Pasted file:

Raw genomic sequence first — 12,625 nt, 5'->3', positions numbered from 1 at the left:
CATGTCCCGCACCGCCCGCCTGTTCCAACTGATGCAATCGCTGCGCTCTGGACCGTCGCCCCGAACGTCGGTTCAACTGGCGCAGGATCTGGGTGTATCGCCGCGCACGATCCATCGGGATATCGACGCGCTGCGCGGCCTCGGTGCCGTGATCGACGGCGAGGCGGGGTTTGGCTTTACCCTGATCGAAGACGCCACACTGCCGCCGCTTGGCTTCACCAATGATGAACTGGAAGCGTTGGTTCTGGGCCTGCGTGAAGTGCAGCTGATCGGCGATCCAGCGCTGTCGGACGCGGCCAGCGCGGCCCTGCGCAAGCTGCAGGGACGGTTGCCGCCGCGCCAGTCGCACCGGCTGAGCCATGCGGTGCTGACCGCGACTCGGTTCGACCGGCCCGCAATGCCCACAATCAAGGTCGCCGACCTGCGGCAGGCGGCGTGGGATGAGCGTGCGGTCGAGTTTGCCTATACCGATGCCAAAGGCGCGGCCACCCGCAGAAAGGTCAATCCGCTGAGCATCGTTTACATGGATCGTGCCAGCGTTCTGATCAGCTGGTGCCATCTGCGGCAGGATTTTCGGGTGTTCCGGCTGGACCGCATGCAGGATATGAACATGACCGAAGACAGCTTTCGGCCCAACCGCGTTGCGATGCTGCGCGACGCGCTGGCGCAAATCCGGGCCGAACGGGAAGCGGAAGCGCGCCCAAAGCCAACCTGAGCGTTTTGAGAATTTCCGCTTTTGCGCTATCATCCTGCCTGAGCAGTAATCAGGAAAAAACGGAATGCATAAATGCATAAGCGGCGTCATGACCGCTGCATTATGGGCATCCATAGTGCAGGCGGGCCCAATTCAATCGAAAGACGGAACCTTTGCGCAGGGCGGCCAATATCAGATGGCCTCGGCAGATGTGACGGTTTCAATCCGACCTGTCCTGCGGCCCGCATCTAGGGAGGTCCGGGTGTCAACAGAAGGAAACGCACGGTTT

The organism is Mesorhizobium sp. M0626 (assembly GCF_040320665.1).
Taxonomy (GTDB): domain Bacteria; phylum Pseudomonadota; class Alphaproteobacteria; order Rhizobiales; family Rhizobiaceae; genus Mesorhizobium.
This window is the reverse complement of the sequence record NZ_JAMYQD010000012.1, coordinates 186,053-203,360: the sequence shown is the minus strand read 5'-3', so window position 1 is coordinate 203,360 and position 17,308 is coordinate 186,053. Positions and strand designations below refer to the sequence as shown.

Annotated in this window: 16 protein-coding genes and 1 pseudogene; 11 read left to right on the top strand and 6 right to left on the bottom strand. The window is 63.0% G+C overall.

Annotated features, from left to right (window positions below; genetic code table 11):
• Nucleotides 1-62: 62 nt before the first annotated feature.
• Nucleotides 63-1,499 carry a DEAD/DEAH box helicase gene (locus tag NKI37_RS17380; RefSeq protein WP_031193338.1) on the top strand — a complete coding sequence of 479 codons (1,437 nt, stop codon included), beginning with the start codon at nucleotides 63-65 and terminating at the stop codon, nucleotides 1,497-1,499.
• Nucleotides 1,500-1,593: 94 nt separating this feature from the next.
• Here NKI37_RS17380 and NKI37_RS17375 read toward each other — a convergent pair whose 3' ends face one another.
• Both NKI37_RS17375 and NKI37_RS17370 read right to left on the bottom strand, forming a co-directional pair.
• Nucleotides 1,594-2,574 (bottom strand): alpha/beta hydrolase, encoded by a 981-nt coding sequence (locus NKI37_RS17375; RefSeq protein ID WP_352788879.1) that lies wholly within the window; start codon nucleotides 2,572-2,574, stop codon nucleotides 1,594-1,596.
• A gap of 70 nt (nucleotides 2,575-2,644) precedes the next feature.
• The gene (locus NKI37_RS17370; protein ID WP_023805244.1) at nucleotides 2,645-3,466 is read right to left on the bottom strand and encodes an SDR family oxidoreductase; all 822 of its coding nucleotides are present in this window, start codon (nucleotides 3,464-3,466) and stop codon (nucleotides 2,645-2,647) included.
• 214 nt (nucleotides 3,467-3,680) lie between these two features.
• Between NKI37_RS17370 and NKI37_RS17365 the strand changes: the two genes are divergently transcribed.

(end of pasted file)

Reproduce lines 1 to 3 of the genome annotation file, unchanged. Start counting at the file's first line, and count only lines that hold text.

Raw genomic sequence first — 12,625 nt, 5'->3', positions numbered from 1 at the left:
CATGTCCCGCACCGCCCGCCTGTTCCAACTGATGCAATCGCTGCGCTCTGGACCGTCGCCCCGAACGTCGGTTCAACTGGCGCAGGATCTGGGTGTATCGCCGCGCACGATCCATCGGGATATCGACGCGCTGCGCGGCCTCGGTGCCGTGATCGACGGCGAGGCGGGGTTTGGCTTTACCCTGATCGAAGACGCCACACTGCCGCCGCTTGGCTTCACCAATGATGAACTGGAAGCGTTGGTTCTGGGCCTGCGTGAAGTGCAGCTGATCGGCGATCCAGCGCTGTCGGACGCGGCCAGCGCGGCCCTGCGCAAGCTGCAGGGACGGTTGCCGCCGCGCCAGTCGCACCGGCTGAGCCATGCGGTGCTGACCGCGACTCGGTTCGACCGGCCCGCAATGCCCACAATCAAGGTCGCCGACCTGCGGCAGGCGGCGTGGGATGAGCGTGCGGTCGAGTTTGCCTATACCGATGCCAAAGGCGCGGCCACCCGCAGAAAGGTCAATCCGCTGAGCATCGTTTACATGGATCGTGCCAGCGTTCTGATCAGCTGGTGCCATCTGCGGCAGGATTTTCGGGTGTTCCGGCTGGACCGCATGCAGGATATGAACATGACCGAAGACAGCTTTCGGCCCAACCGCGTTGCGATGCTGCGCGACGCGCTGGCGCAAATCCGGGCCGAACGGGAAGCGGAAGCGCGCCCAAAGCCAACCTGAGCGTTTTGAGAATTTCCGCTTTTGCGCTATCATCCTGCCTGAGCAGTAATCAGGAAAAAACGGAATGCATAAATGCATAAGCGGCGTCATGACCGCTGCATTATGGGCATCCATAGTGCAGGCGGGCCCAATTCAATCGAAAGACGGAACCTTTGCGCAGGGCGGCCAATATCAGATGGCCTCGGCAGATGTGACGGTTTCAATCCGACCTGTCCTGCGGCCCGCATCTAGGGAGGTCCGGGTGTCAACAGAAGGAAACGCACGGTTT

The organism is Mesorhizobium sp. M0626 (assembly GCF_040320665.1).